As part of the finleap connect Overall Risk Assessment the appropriateness of first level controls, second level controls and risk minimising measures is assessed for the risk areas AML/CFT and Anti-Fraud. The risk assessment is updated at least yearly and on an ad hoc basis if necessary. The results of the risk assessments can include newly identified risks, possible weaknesses or gaps, which are used to plan new or adapt existing risk minimising measures. finleap connect will always react to any changing circumstances and new threat developments, i.e. will take any new findings into account for ongoing up-to-date AML procedures, esp. Know Your Customer, i.e. customer due diligence procedures.
First Level Controls - Customer Due Diligence Measures: As the ongoing risk assessment - so far taking into account the factors and types of evidence of potentially lower risks (Annex II) and higher risks (Annex III) from Directive 2015/849 of 20 May 2015 (AMLD4) - has consistently shown a very low risk for money laundering/terrorist financing finleap connect decided to apply simplified customer due diligence measures.
The interpretation and application references of BaFin as of May 2020 state that customer due diligence measures are at least necessary when the B2B customer of payment initiation services is also the payee. Thus, finleap connect understood its initial risk analysis, which was provided to BaFin beforehand, as approved and implemented a three level Know Your Customer (KYC) approach for its B2B-customer. We apply it consistently for all B2B customers, regardless of serving them with PISP/AISP services as a payment institution or only acting as a technical service provider. For PISP/AISP services, we apply a medium Level of simplified CDD. For PISP services in which our B2B customer is also acting as a payee, we apply full CDD in line with BaFin provisions as of May 2020.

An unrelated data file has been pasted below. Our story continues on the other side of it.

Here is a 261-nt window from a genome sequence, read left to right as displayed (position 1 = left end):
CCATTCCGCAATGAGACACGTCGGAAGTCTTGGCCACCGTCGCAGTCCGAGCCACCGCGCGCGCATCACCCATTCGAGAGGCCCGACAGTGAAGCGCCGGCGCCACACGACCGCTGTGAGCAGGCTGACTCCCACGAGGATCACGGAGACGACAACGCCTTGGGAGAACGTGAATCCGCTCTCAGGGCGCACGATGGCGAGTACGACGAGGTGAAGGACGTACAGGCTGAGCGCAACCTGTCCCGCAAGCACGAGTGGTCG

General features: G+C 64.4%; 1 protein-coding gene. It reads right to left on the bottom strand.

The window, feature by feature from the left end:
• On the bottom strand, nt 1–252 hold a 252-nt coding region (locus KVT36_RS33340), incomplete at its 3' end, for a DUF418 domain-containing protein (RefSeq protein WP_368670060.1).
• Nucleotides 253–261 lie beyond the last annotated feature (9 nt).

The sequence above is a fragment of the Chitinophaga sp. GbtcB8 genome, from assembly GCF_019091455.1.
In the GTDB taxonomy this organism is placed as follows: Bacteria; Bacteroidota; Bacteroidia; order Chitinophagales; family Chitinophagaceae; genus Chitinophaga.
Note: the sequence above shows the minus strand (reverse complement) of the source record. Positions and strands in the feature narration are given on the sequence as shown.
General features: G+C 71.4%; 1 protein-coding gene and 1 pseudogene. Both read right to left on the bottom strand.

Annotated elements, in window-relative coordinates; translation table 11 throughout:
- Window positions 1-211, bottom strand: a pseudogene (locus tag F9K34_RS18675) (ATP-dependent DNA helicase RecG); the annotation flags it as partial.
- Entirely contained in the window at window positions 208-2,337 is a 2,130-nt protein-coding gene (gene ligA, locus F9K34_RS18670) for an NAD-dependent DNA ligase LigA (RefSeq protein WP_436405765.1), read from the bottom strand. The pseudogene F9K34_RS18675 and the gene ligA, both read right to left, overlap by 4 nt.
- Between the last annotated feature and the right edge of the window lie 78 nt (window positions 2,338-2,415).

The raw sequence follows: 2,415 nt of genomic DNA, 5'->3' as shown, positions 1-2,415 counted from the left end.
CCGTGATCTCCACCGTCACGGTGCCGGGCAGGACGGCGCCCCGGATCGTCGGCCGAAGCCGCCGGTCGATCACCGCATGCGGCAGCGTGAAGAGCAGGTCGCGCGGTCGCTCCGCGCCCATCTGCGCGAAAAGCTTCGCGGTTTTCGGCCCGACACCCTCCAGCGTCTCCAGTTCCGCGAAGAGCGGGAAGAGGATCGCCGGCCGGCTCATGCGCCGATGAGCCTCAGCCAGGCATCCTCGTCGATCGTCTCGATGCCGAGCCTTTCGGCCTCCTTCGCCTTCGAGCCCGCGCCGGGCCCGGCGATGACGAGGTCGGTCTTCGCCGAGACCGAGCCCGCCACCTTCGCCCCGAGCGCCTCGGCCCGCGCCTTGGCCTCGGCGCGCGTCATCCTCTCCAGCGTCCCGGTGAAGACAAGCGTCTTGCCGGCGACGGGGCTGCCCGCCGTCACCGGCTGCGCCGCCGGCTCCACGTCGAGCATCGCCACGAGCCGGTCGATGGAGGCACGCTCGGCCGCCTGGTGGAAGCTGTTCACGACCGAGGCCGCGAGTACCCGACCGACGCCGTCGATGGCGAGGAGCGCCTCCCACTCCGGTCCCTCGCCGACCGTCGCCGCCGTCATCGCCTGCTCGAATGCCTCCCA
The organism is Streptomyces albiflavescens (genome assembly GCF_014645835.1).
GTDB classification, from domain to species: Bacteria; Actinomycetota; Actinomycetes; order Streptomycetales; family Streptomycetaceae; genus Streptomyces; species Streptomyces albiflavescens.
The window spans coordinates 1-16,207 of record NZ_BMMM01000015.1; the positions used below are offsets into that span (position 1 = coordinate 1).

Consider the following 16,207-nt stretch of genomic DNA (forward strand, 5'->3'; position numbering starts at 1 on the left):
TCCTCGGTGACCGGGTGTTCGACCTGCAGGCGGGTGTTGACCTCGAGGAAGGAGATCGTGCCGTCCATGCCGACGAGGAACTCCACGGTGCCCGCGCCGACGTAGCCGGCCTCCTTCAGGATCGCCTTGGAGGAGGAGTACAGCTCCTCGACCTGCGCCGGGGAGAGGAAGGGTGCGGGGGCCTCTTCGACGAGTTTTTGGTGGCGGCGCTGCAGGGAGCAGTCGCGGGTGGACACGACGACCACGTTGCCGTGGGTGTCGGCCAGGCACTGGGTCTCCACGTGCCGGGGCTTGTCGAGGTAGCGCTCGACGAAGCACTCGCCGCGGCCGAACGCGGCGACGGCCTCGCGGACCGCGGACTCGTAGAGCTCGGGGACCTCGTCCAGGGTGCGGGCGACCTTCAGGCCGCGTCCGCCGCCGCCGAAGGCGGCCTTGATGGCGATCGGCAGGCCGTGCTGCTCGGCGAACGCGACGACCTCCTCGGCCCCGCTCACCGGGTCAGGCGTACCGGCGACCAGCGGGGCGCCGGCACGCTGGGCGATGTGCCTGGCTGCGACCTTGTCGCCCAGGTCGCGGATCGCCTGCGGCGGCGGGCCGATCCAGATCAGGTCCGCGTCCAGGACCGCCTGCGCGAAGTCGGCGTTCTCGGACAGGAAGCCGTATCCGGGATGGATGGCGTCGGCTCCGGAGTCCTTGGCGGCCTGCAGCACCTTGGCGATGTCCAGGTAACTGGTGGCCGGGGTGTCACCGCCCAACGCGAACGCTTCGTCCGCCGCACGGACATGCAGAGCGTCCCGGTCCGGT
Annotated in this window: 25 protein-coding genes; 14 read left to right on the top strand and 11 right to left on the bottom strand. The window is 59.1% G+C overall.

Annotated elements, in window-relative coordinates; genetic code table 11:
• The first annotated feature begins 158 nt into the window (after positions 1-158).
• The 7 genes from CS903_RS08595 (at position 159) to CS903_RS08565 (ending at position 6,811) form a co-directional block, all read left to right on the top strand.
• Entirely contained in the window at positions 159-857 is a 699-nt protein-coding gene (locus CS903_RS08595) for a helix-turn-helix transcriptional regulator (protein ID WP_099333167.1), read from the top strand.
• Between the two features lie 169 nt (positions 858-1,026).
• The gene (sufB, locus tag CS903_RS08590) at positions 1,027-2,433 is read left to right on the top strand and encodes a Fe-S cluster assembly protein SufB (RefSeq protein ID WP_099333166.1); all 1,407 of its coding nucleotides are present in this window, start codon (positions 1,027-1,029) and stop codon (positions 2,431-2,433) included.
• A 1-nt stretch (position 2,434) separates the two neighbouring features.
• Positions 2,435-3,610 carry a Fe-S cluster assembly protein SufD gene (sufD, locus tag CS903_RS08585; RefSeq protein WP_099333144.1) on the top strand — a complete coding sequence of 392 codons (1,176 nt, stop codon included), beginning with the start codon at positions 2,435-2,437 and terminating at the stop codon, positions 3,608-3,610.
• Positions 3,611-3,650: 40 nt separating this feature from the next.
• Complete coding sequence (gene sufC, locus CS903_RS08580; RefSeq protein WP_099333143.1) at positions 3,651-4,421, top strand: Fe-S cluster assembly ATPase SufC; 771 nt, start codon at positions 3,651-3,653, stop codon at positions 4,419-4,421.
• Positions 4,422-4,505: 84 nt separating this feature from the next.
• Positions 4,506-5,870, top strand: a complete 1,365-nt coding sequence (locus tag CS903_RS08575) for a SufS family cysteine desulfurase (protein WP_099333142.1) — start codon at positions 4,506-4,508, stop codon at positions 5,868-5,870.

So far under current practise no IT monitoring of transactions is necessary, which is highly welcomed in order to avoid unnecessary and risk-based avoidable double efforts for the market. Our approach has proven to serve as the right level of risk identification and CDD scopes. We were able to focus our AML/CFT management system on actual risk minimization and not redundant documentation efforts.
Last but not least we would like to mention that esp. banks that we serve as a technical service provider from finleap connect’s perspective already stated that if the EBA guidelines 18 becomes applicable to the drafted extent, they would rather refrain from offering Multibanking Services and other PSD2 use cases to their end customers (PSUs) instead of following those guidelines. Costs for the proposed measures by EBA esp. for switching from a B2B customer approach to any PSU linked measures based on Guideline 18.8 as well as IT Monitoring based on Guideline 18.11 do not match actual risks at all.
Moreover, they are likely to kill actual motivation for the market to provide user centric services and thus are a big hurdle to PSD2’s goal of fostering innovation in the EU market. We highly recommend EBA to refrain from the proposed approach for AISP/PISP and follow smart approaches taken in member states markets such as France (AISP excluded; simplified obligations for PISP under Décret n° 2017-1313 du 31 août 2017 portant transposition de la directive n° 2015/2366) or Germany as outlined in detail before.
finleap connect does not have any comments on Guideline 19.
finleap connect does not have any comments on Guideline 20.